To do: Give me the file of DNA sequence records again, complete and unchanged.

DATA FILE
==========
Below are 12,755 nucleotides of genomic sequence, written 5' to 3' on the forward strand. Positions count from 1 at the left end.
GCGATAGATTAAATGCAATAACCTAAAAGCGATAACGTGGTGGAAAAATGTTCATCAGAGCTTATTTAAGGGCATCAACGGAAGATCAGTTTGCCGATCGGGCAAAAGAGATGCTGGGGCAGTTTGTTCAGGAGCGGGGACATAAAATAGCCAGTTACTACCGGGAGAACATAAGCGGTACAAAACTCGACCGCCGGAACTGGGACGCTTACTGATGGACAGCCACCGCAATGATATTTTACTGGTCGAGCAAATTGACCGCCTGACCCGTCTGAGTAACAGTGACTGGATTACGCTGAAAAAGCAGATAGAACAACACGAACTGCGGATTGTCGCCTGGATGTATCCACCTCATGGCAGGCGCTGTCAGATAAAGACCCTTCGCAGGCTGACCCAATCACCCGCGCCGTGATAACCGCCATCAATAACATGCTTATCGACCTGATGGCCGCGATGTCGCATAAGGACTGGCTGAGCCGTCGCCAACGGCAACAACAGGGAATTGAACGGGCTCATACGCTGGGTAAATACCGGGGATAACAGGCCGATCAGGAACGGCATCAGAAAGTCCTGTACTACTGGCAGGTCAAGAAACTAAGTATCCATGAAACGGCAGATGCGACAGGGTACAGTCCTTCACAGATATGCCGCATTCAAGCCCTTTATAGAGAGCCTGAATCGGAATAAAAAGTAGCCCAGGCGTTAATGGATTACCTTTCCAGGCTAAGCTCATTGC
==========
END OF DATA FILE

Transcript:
Below are 12,755 nucleotides of genomic sequence, written 5' to 3' on the forward strand. Positions count from 1 at the left end.
GCGATAGATTAAATGCAATAACCTAAAAGCGATAACGTGGTGGAAAAATGTTCATCAGAGCTTATTTAAGGGCATCAACGGAAGATCAGTTTGCCGATCGGGCAAAAGAGATGCTGGGGCAGTTTGTTCAGGAGCGGGGACATAAAATAGCCAGTTACTACCGGGAGAACATAAGCGGTACAAAACTCGACCGCCGGAACTGGGACGCTTACTGATGGACAGCCACCGCAATGATATTTTACTGGTCGAGCAAATTGACCGCCTGACCCGTCTGAGTAACAGTGACTGGATTACGCTGAAAAAGCAGATAGAACAACACGAACTGCGGATTGTCGCCTGGATGTATCCACCTCATGGCAGGCGCTGTCAGATAAAGACCCTTCGCAGGCTGACCCAATCACCCGCGCCGTGATAACCGCCATCAATAACATGCTTATCGACCTGATGGCCGCGATGTCGCATAAGGACTGGCTGAGCCGTCGCCAACGGCAACAACAGGGAATTGAACGGGCTCATACGCTGGGTAAATACCGGGGATAACAGGCCGATCAGGAACGGCATCAGAAAGTCCTGTACTACTGGCAGGTCAAGAAACTAAGTATCCATGAAACGGCAGATGCGACAGGGTACAGTCCTTCACAGATATGCCGCATTCAAGCCCTTTATAGAGAGCCTGAATCGGAATAAAAAGTAGCCCAGGCGTTAATGGATTACCTTTCCAGGCTAAGCTCATTGC